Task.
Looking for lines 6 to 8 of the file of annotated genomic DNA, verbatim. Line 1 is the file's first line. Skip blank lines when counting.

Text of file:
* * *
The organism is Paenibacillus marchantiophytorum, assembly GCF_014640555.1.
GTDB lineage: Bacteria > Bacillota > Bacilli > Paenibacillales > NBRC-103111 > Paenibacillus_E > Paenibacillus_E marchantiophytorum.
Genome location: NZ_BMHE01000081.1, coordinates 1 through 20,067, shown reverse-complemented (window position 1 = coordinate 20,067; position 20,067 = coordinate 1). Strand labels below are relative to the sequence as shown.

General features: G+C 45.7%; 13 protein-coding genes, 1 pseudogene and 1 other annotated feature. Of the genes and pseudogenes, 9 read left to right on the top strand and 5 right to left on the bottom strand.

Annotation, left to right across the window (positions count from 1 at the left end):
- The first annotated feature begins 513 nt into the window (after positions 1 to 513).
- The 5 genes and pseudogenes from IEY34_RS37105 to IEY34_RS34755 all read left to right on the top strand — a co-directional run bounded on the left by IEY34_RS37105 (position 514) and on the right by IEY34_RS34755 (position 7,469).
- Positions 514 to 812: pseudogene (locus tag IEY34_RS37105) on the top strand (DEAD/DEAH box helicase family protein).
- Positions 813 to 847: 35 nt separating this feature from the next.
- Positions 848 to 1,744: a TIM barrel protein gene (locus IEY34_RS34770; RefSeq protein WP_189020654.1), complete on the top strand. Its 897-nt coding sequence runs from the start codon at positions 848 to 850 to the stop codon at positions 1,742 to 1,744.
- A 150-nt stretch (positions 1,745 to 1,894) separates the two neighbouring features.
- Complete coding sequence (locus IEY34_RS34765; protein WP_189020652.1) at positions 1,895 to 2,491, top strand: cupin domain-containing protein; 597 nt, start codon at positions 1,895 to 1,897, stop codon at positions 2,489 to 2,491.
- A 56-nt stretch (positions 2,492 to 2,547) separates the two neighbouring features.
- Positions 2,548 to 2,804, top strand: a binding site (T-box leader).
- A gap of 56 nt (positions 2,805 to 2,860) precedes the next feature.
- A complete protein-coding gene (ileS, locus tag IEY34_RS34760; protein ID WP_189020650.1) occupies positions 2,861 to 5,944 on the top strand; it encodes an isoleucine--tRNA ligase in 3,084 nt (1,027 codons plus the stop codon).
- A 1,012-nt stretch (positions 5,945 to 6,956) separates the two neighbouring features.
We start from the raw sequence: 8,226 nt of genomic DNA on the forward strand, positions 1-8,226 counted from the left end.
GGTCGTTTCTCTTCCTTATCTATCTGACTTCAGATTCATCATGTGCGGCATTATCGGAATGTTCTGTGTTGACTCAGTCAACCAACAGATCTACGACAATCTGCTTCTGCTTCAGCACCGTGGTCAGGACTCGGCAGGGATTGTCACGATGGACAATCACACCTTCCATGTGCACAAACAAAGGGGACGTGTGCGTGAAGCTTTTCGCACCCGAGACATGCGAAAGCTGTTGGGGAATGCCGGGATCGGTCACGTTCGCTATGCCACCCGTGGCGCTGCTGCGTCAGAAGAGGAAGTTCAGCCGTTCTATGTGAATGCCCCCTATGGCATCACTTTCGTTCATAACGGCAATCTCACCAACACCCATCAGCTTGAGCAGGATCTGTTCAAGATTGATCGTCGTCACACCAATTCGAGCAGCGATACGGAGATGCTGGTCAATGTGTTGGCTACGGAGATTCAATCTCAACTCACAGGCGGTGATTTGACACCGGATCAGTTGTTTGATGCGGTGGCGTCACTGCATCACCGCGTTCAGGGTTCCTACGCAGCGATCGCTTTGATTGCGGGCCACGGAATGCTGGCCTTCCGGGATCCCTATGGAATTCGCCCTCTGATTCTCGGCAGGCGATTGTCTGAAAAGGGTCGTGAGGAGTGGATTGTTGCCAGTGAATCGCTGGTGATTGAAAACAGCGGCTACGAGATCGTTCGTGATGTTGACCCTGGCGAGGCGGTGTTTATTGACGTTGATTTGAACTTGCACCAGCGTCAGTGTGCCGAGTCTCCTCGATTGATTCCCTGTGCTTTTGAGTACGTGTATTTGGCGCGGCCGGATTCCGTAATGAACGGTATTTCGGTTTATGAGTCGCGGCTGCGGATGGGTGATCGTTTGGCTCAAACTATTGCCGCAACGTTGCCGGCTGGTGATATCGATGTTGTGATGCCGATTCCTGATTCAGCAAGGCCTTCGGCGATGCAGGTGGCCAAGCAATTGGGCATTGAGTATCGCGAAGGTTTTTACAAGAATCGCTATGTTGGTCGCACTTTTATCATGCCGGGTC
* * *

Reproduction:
- The first annotated feature begins 513 nt into the window (after positions 1 to 513).
- The 5 genes and pseudogenes from IEY34_RS37105 to IEY34_RS34755 all read left to right on the top strand — a co-directional run bounded on the left by IEY34_RS37105 (position 514) and on the right by IEY34_RS34755 (position 7,469).
- Positions 514 to 812: pseudogene (locus tag IEY34_RS37105) on the top strand (DEAD/DEAH box helicase family protein).